The presentation was intended to show what kind of information can be gleaned from examining the system-generated or -inferred metadata (title, date, author, wordcount, etc…), and contrasting that with what can be learned by “cracking open” the posts and conducting a latent semantic analysis using a coding template. The conference theme was “collaboration for learning” – so I was trying to take a slightly different angle, to see if it was possible to show what collaboration might look like by analysing online discussions.

Some of the points I made during the setup:

  • normalizing online discussion data across platforms is hard, labour-intensive, and not likely to be done by anyone who isn’t a desperate grad student trying to finish a research project before running out of time in their MSc program…
  • looking at the metadata can be surprisingly enlightening – especially when mapped in a timeline view. Why on earth don’t more online discussion analyses use timeline views rather than coarse aggregations at the week/month/semester level?
  • pretty pictures are impressive, but often don’t actually tell you anything. I’m looking at you, Wordle.

Some of the points that came up in discussion:

  • the coding-data analysis may not be necessary to learn much of what can be inferred through more automatable metadata analysis, especially when combined with sources of data (like, radically, talking to the participants…)
  • having better coding-data analysis tools may not be as awesome as it sounds, as there is the potential for having nasty feedback loops if the discussion analysis is available to participants during the discussion itself.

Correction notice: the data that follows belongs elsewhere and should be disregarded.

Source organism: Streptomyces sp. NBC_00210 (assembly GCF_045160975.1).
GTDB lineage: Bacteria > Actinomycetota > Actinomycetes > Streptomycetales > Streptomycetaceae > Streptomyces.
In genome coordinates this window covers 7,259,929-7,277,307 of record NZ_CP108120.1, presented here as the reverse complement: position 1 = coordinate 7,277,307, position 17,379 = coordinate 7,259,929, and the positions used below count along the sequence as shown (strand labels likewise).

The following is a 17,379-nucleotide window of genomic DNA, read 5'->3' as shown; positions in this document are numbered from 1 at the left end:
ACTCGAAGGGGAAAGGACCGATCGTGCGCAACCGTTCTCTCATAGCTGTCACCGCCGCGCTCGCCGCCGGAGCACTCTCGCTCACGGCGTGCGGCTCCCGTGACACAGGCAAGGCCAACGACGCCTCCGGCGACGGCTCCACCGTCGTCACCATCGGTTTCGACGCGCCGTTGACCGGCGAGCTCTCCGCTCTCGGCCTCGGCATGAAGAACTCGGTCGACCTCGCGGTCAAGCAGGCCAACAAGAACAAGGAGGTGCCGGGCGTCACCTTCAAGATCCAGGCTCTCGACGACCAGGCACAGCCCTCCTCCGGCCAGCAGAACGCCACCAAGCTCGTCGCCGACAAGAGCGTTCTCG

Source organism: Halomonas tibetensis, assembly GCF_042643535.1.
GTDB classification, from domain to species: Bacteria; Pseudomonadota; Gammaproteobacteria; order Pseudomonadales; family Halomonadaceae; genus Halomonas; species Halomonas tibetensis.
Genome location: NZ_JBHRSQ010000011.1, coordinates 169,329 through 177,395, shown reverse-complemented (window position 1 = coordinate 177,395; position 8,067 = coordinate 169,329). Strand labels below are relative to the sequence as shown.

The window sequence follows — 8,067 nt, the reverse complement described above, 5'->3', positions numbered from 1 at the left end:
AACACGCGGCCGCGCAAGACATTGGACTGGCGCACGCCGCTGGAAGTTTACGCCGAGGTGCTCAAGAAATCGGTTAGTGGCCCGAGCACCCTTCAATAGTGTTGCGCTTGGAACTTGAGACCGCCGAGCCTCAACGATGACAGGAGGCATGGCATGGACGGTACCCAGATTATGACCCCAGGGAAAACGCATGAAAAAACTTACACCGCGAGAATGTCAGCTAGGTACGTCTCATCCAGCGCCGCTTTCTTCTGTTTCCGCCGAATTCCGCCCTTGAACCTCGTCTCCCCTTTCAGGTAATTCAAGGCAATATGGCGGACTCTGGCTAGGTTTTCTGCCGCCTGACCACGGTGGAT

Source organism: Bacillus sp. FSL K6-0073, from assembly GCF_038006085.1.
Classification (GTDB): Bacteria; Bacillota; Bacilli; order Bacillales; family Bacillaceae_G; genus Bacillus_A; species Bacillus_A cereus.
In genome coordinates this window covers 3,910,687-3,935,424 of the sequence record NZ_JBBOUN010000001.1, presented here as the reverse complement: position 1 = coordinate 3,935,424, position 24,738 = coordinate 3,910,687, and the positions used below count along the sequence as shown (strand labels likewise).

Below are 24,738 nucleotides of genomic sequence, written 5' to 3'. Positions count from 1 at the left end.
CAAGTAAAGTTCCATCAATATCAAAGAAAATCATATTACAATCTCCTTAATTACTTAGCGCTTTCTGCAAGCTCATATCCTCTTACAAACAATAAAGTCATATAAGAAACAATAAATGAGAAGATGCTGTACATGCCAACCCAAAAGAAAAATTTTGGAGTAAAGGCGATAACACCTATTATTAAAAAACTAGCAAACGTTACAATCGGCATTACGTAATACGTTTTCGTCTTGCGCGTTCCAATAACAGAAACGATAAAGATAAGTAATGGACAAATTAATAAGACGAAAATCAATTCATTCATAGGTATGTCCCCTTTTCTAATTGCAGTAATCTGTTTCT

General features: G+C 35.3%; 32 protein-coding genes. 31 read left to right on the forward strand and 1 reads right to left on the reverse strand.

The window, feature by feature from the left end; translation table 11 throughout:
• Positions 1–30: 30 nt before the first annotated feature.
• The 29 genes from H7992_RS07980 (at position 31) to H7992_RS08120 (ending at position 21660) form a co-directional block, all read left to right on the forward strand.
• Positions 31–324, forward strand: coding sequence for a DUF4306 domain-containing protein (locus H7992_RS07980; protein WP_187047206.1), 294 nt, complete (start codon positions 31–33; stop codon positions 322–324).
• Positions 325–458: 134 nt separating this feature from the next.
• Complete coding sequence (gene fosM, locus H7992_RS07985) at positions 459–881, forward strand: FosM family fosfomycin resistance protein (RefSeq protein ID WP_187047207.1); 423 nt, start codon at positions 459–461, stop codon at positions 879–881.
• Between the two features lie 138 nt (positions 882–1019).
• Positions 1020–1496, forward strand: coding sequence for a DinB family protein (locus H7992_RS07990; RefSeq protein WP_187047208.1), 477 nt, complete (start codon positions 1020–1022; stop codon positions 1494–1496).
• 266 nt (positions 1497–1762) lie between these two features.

Herein, the presentation. In PDF and/or PPT formats. No audio was recorded…

Canadian Learning Commons conference session on DS106

blurb about the conference via @ppival:

On May 7-9, 2012 the University of Calgary hosted the 6th Canadian Learning Commons Conference. The theme of the conference was New Media, New Fluencies and Life Skills Development: Preparing Learners for the 21st Century.

I was asked to do a session, and worked up a presentation describing how the DS106 course experience can be framed as a student-centric learning commons, placing the student in the role of teacher (and vice versa). Wherein, I used the words “cool” and “awesome” entirely too often.

Probably the biggest “holy crap” moment in the presentation, if there was one, was the Inspire site built by students in the course. Students, deciding they needed better tools to share and showcase each other’s work. So they built it. Cool. Awesome.


Session proceedings, including my presentation on DS106, are now up on the UofC DSpace collection. A repository, if you will. Of learning-object-like resources.



Me, presenting the “Identity in the Open Classroom” session for the From Courses to Dis/course: Exploring the Future of Courses online conference. I picked a topic that I’ve been thinking about, but hadn’t done much with, so it gave me a chance to pour through research and writing on the subject and put together a presentation. I think it went OK, and there was great discussion.

Leslie Reid on team projects in large classes

I had the distinct pleasure of introducing Dr. Leslie Reid this morning, for her presentation “Creating Team Projects that Work in Large Classes: Redesigning a Large Science ‘Service’ Course” – part of the Teaching & Learning Centre’s 10th anniversary series of presentations. She talks about her experience in redesigning a large class (300 students with 13 weeks of lectures) into a format based on group projects (250 students with 6 weeks of lectures and 6 weeks of group work).

The video recording of the presentation is just over an hour long, and includes some questions from some of the faculty members in attendance. I recorded the session with my little Flip Ultra camera, and it did a surprisingly good job.